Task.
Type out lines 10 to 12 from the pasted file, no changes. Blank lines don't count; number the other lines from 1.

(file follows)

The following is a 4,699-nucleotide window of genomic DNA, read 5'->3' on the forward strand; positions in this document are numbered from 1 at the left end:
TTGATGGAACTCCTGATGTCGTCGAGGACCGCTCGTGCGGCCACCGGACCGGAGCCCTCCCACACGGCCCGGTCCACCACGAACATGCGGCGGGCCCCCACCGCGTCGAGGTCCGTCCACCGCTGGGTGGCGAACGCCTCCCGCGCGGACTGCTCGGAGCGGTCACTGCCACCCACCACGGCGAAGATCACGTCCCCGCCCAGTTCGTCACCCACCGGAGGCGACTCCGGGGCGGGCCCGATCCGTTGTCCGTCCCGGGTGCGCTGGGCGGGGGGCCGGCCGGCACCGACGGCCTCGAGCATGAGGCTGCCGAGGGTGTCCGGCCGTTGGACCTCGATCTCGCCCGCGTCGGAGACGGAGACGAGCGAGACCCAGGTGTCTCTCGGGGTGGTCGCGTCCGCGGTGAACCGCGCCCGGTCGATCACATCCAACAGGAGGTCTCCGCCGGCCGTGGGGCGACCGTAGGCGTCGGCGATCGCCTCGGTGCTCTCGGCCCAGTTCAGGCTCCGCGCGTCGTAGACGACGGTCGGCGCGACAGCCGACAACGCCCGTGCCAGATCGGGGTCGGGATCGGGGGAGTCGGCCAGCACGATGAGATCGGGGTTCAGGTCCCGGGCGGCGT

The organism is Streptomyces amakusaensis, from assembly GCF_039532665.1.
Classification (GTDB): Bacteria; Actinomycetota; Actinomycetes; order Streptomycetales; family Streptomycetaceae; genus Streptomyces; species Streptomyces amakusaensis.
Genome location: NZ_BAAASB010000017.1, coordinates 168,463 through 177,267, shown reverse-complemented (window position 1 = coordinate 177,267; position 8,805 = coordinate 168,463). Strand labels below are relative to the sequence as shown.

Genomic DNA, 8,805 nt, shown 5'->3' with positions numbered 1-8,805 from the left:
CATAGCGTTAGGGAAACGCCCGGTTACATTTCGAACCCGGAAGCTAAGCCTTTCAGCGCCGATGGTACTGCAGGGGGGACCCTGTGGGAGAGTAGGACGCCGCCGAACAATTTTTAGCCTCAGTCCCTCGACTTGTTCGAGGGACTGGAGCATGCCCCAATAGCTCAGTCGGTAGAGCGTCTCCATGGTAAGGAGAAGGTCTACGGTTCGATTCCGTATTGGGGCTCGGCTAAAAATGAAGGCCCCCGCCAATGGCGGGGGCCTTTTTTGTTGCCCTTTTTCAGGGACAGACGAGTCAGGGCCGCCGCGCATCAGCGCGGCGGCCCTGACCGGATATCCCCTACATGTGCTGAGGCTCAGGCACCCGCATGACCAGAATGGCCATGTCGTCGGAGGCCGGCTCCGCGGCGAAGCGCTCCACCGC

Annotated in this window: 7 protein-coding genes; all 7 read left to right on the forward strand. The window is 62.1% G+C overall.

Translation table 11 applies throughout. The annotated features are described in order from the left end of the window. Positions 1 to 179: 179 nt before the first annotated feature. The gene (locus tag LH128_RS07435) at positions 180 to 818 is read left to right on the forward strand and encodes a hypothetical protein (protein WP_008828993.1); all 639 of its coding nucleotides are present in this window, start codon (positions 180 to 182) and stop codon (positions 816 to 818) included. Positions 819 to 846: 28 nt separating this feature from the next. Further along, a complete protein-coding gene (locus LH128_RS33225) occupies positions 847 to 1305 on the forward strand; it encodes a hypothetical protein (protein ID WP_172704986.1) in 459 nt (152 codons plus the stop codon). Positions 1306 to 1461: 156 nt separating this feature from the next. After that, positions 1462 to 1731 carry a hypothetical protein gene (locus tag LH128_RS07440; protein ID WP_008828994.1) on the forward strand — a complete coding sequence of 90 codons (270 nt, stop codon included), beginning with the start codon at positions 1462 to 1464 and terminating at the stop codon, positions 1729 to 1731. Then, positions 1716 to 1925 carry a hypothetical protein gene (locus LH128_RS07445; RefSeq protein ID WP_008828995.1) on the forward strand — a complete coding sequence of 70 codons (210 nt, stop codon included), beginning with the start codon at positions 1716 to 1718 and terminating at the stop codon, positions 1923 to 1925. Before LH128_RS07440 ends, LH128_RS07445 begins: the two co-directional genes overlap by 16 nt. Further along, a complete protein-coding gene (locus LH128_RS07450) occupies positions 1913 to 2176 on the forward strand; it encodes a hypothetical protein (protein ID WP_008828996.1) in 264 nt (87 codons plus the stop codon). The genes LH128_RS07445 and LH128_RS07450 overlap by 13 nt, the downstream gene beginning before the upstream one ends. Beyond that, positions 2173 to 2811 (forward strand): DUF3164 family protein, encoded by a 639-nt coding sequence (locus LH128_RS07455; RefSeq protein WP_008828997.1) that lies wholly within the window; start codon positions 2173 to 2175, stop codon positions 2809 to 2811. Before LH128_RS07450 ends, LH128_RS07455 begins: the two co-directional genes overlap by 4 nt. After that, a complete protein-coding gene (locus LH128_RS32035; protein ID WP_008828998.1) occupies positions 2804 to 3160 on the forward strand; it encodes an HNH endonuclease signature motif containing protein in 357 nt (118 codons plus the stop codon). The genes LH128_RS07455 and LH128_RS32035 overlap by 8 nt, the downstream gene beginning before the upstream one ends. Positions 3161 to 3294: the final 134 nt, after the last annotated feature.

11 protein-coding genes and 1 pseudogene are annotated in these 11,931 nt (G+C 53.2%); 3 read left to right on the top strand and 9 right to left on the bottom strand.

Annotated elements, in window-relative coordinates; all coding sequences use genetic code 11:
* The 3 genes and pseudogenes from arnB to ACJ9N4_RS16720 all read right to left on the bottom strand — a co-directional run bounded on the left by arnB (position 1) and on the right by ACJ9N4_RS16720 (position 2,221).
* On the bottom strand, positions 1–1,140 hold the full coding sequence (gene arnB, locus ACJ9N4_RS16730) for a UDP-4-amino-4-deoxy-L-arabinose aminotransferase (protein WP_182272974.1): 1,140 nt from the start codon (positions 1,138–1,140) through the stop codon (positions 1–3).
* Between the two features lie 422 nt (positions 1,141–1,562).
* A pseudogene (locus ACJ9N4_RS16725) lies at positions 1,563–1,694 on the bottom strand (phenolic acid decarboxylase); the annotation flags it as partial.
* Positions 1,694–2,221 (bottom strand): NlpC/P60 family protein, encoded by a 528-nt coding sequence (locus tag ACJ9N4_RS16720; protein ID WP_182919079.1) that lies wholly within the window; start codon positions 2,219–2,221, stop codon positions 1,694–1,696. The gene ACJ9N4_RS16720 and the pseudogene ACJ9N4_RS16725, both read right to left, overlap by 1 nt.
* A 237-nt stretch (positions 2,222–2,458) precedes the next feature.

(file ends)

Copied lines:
11 protein-coding genes and 1 pseudogene are annotated in these 11,931 nt (G+C 53.2%); 3 read left to right on the top strand and 9 right to left on the bottom strand.

Annotated elements, in window-relative coordinates; all coding sequences use genetic code 11:
* The 3 genes and pseudogenes from arnB to ACJ9N4_RS16720 all read right to left on the bottom strand — a co-directional run bounded on the left by arnB (position 1) and on the right by ACJ9N4_RS16720 (position 2,221).